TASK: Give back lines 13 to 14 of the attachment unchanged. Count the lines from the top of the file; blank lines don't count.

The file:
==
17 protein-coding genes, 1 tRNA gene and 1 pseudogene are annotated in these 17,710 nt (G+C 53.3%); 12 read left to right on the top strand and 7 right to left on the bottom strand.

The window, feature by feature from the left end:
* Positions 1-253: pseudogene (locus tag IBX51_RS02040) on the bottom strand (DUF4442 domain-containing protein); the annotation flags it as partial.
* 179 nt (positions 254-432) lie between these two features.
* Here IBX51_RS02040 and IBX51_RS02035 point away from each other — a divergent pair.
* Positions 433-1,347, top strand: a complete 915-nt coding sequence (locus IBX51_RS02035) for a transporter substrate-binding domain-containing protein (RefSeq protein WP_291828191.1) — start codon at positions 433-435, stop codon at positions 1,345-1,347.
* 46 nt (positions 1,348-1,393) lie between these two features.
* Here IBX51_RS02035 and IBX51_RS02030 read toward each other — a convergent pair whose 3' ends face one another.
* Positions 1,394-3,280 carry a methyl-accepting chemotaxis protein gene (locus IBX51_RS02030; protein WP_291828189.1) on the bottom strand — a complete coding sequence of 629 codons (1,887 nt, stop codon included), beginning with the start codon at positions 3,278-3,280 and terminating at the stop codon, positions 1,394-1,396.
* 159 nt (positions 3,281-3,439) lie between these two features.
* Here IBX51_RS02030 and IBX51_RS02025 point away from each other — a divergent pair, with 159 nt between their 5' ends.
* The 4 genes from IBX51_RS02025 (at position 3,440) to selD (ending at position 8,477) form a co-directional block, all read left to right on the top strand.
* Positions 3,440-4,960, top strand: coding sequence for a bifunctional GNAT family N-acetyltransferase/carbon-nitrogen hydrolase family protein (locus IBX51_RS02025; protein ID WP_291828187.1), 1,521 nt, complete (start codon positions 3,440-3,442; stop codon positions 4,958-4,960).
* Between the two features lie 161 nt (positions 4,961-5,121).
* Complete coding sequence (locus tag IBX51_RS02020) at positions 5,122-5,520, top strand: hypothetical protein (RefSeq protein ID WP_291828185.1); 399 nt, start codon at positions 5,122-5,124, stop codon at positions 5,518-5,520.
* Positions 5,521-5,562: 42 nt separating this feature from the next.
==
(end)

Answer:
* Positions 3,440-4,960, top strand: coding sequence for a bifunctional GNAT family N-acetyltransferase/carbon-nitrogen hydrolase family protein (locus IBX51_RS02025; protein ID WP_291828187.1), 1,521 nt, complete (start codon positions 3,440-3,442; stop codon positions 4,958-4,960).
* Between the two features lie 161 nt (positions 4,961-5,121).